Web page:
The health secretary praised Morrisons for taking the strong action, telling a press conference: “That’s the right approach.”
The comment came after the store broke ranks, saying: “Those who are offered a face covering and decline to wear one won’t be allowed to shop at Morrisons unless they are medically exempt.”
It suggests the government will continue to change the law to outlaw shopping by refuseniks – despite protests from some supermarket staff about non-compliance.
Instead, Mr Hancock said: “I am delighted that the police are stepping up their enforcement. But it isn’t just about the government.
He added: “It’s about how everybody behaves. I applaud the action Morrisons is taking today.”
The health secretary also ruled out removing support and childcare “bubbles” – even if the lockdown is further tightened in the weeks to come.
And he insisted the plan to vaccinate the 15 million most vulnerable people by mid-February would be achieved, saying: “Yes, we are on track to meet that target.”
The pledge came despite a new vaccination plan admitting the target to inoculate 2 million a week may not be achieved until the end of January.
Steve Powis, the NHS medical director, said there are now 13,000 more Covid-19 patients in hospital than there were on Christmas Day.
“Less than a fortnight into 2021, the number of people in hospital with Covid has already gone up by a third, a rise of around 8,000.”
And, pointing to the bleak outlook, he added: “We are still to see the full impact of the Christmas loosening of restrictions.”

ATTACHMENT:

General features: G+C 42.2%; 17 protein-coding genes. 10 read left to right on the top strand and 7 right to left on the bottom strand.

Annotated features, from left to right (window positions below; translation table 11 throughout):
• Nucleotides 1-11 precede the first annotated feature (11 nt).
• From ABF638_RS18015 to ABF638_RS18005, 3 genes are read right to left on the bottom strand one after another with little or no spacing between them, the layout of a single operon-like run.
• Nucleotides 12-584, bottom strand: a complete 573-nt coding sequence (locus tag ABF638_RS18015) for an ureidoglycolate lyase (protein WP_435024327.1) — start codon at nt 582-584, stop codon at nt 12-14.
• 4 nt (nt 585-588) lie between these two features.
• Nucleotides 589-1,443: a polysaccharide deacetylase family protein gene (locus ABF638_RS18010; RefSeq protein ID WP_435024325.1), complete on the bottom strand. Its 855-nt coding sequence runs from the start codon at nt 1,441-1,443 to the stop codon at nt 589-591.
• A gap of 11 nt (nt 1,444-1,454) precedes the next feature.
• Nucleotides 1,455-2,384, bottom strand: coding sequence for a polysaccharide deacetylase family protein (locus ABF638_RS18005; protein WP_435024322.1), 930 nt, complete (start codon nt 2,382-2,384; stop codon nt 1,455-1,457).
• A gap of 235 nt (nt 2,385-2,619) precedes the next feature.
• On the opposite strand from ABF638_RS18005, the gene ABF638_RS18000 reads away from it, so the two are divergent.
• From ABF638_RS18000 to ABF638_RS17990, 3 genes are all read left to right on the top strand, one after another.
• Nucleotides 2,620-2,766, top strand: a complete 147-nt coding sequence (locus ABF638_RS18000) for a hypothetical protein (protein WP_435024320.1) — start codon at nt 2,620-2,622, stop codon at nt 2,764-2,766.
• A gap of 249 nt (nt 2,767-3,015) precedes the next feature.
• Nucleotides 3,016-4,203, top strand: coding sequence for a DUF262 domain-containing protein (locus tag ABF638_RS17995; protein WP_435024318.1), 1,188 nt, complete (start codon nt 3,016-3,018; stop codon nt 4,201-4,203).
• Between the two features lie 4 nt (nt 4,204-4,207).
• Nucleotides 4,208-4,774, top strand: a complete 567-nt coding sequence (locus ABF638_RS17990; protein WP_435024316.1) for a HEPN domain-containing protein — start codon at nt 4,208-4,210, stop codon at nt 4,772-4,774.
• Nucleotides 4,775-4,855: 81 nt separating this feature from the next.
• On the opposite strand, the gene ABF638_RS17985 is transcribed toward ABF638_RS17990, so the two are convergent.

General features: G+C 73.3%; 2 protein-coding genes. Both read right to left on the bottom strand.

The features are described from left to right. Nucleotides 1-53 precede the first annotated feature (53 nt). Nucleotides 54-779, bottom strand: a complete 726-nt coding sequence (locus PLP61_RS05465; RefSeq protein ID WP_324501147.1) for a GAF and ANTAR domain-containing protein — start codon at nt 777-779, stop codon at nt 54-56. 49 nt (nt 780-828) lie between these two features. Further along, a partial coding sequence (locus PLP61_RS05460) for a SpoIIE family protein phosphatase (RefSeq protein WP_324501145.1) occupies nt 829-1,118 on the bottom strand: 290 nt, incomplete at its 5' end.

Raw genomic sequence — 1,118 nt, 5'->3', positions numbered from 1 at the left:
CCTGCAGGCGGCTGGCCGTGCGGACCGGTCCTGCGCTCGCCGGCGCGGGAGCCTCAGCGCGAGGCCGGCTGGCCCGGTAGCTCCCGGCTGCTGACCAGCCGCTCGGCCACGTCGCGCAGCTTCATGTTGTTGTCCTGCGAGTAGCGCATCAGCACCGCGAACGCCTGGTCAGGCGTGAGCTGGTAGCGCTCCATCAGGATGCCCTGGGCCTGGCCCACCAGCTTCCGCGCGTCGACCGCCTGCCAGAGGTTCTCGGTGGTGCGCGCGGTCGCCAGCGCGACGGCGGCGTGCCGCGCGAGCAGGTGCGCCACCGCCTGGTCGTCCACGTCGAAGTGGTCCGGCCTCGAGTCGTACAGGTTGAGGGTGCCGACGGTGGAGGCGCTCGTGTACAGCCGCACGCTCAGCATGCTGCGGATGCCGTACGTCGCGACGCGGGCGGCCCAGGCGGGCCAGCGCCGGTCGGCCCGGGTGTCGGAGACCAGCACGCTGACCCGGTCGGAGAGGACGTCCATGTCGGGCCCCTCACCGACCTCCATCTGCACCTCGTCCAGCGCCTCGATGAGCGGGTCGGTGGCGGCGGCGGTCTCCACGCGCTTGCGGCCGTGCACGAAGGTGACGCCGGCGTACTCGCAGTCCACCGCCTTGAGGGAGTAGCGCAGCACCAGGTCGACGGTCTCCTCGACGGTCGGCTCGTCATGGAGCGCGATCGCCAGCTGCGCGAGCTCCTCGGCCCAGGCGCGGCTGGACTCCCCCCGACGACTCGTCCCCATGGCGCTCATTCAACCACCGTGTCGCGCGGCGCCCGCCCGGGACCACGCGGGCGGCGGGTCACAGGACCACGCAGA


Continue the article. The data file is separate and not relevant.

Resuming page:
Mr Hancock came under pressure over the rules on leaving home to exercise, after Boris Johnson was spotted cycling in east London at the weekend – 7 miles from Downing Street.
“It is OK to go for a walk with one other person around a park, but you should stay two metres apart from that other person,” he said.
“And, likewise, it is OK, if you went for a long walk and ended up seven miles away from home, that is OK.
“But, you should stay local, you should not go from one side of a country to another, potentially taking the virus with you.”
Asked when the lockdown will be eased, Mr Hancock declined to give a date, implying it would not be before over-60s have been vaccinated, in March or April.
That age group can also die from Covid and make up a significant proportion of people in hospital, while being less at-risk than over-70s, he said.
The other key issue is whether the vaccine will stop or reduce transmission by those given it – which will not be known for some weeks or months.